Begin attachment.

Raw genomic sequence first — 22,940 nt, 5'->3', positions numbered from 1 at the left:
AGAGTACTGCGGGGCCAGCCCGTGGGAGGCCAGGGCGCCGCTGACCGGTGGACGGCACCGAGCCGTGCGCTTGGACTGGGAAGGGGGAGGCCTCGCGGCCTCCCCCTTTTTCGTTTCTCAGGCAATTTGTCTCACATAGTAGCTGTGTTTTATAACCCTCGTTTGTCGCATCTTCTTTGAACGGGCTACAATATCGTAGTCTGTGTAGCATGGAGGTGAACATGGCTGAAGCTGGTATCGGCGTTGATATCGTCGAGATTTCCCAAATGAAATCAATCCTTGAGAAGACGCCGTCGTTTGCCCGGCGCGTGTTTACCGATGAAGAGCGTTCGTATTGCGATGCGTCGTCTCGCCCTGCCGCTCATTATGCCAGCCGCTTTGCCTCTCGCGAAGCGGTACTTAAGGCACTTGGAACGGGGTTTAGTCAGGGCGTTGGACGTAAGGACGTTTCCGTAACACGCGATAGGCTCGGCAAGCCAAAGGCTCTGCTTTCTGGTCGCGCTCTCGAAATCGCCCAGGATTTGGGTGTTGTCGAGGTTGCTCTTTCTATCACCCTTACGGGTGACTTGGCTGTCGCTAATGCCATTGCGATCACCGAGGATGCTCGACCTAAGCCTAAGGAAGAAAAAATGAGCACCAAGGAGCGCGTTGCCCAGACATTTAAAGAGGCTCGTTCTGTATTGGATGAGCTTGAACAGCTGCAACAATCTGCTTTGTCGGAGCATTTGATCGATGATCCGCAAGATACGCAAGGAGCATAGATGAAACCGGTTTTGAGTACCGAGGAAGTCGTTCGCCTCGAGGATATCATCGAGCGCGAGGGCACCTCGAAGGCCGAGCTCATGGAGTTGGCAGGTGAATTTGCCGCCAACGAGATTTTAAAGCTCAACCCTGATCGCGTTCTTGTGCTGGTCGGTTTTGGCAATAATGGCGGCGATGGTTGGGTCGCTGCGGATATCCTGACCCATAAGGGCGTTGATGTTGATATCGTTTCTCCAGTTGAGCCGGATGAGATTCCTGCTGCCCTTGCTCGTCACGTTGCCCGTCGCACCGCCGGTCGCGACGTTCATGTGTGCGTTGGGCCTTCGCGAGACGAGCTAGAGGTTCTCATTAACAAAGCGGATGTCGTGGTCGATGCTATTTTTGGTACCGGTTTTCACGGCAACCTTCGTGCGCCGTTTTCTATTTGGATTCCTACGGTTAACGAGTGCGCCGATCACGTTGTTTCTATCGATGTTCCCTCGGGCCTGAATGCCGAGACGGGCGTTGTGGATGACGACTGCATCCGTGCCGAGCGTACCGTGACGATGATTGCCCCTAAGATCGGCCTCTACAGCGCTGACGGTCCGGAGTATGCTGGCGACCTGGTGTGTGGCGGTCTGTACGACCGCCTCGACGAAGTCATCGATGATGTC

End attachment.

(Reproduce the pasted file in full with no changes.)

Raw genomic sequence first — 22,940 nt, 5'->3', positions numbered from 1 at the left:
AGAGTACTGCGGGGCCAGCCCGTGGGAGGCCAGGGCGCCGCTGACCGGTGGACGGCACCGAGCCGTGCGCTTGGACTGGGAAGGGGGAGGCCTCGCGGCCTCCCCCTTTTTCGTTTCTCAGGCAATTTGTCTCACATAGTAGCTGTGTTTTATAACCCTCGTTTGTCGCATCTTCTTTGAACGGGCTACAATATCGTAGTCTGTGTAGCATGGAGGTGAACATGGCTGAAGCTGGTATCGGCGTTGATATCGTCGAGATTTCCCAAATGAAATCAATCCTTGAGAAGACGCCGTCGTTTGCCCGGCGCGTGTTTACCGATGAAGAGCGTTCGTATTGCGATGCGTCGTCTCGCCCTGCCGCTCATTATGCCAGCCGCTTTGCCTCTCGCGAAGCGGTACTTAAGGCACTTGGAACGGGGTTTAGTCAGGGCGTTGGACGTAAGGACGTTTCCGTAACACGCGATAGGCTCGGCAAGCCAAAGGCTCTGCTTTCTGGTCGCGCTCTCGAAATCGCCCAGGATTTGGGTGTTGTCGAGGTTGCTCTTTCTATCACCCTTACGGGTGACTTGGCTGTCGCTAATGCCATTGCGATCACCGAGGATGCTCGACCTAAGCCTAAGGAAGAAAAAATGAGCACCAAGGAGCGCGTTGCCCAGACATTTAAAGAGGCTCGTTCTGTATTGGATGAGCTTGAACAGCTGCAACAATCTGCTTTGTCGGAGCATTTGATCGATGATCCGCAAGATACGCAAGGAGCATAGATGAAACCGGTTTTGAGTACCGAGGAAGTCGTTCGCCTCGAGGATATCATCGAGCGCGAGGGCACCTCGAAGGCCGAGCTCATGGAGTTGGCAGGTGAATTTGCCGCCAACGAGATTTTAAAGCTCAACCCTGATCGCGTTCTTGTGCTGGTCGGTTTTGGCAATAATGGCGGCGATGGTTGGGTCGCTGCGGATATCCTGACCCATAAGGGCGTTGATGTTGATATCGTTTCTCCAGTTGAGCCGGATGAGATTCCTGCTGCCCTTGCTCGTCACGTTGCCCGTCGCACCGCCGGTCGCGACGTTCATGTGTGCGTTGGGCCTTCGCGAGACGAGCTAGAGGTTCTCATTAACAAAGCGGATGTCGTGGTCGATGCTATTTTTGGTACCGGTTTTCACGGCAACCTTCGTGCGCCGTTTTCTATTTGGATTCCTACGGTTAACGAGTGCGCCGATCACGTTGTTTCTATCGATGTTCCCTCGGGCCTGAATGCCGAGACGGGCGTTGTGGATGACGACTGCATCCGTGCCGAGCGTACCGTGACGATGATTGCCCCTAAGATCGGCCTCTACAGCGCTGACGGTCCGGAGTATGCTGGCGACCTGGTGTGTGGCGGTCTGTACGACCGCCTCGACGAAGTCATCGATGATGTC